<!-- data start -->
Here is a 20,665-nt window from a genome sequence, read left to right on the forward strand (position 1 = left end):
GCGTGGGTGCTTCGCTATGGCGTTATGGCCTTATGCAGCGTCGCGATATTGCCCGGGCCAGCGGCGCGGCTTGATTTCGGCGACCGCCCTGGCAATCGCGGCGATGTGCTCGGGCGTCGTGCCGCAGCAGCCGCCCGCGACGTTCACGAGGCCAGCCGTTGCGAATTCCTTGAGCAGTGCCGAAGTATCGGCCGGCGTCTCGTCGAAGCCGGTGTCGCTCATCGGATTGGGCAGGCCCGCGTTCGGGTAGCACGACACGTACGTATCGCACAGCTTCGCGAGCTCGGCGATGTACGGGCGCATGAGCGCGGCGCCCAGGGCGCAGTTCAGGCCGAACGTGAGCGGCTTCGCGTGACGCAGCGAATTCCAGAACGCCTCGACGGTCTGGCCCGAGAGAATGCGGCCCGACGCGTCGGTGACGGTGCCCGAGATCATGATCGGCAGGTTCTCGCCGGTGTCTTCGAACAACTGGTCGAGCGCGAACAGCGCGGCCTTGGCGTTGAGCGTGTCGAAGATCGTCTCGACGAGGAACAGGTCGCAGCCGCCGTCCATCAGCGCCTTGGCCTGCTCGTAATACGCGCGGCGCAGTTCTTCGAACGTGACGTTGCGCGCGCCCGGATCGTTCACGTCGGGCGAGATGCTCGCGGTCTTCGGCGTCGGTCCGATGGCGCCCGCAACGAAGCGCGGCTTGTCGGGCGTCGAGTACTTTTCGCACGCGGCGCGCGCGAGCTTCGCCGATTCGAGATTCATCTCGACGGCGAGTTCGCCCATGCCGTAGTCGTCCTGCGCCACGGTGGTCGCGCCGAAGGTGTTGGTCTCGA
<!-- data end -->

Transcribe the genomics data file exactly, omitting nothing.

Here is a 20,665-nt window from a genome sequence, read left to right on the forward strand (position 1 = left end):
GCGTGGGTGCTTCGCTATGGCGTTATGGCCTTATGCAGCGTCGCGATATTGCCCGGGCCAGCGGCGCGGCTTGATTTCGGCGACCGCCCTGGCAATCGCGGCGATGTGCTCGGGCGTCGTGCCGCAGCAGCCGCCCGCGACGTTCACGAGGCCAGCCGTTGCGAATTCCTTGAGCAGTGCCGAAGTATCGGCCGGCGTCTCGTCGAAGCCGGTGTCGCTCATCGGATTGGGCAGGCCCGCGTTCGGGTAGCACGACACGTACGTATCGCACAGCTTCGCGAGCTCGGCGATGTACGGGCGCATGAGCGCGGCGCCCAGGGCGCAGTTCAGGCCGAACGTGAGCGGCTTCGCGTGACGCAGCGAATTCCAGAACGCCTCGACGGTCTGGCCCGAGAGAATGCGGCCCGACGCGTCGGTGACGGTGCCCGAGATCATGATCGGCAGGTTCTCGCCGGTGTCTTCGAACAACTGGTCGAGCGCGAACAGCGCGGCCTTGGCGTTGAGCGTGTCGAAGATCGTCTCGACGAGGAACAGGTCGCAGCCGCCGTCCATCAGCGCCTTGGCCTGCTCGTAATACGCGCGGCGCAGTTCTTCGAACGTGACGTTGCGCGCGCCCGGATCGTTCACGTCGGGCGAGATGCTCGCGGTCTTCGGCGTCGGTCCGATGGCGCCCGCAACGAAGCGCGGCTTGTCGGGCGTCGAGTACTTTTCGCACGCGGCGCGCGCGAGCTTCGCCGATTCGAGATTCATCTCGACGGCGAGTTCGCCCATGCCGTAGTCGTCCTGCGCCACGGTGGTCGCGCCGAAGGTGTTGGTCTCGA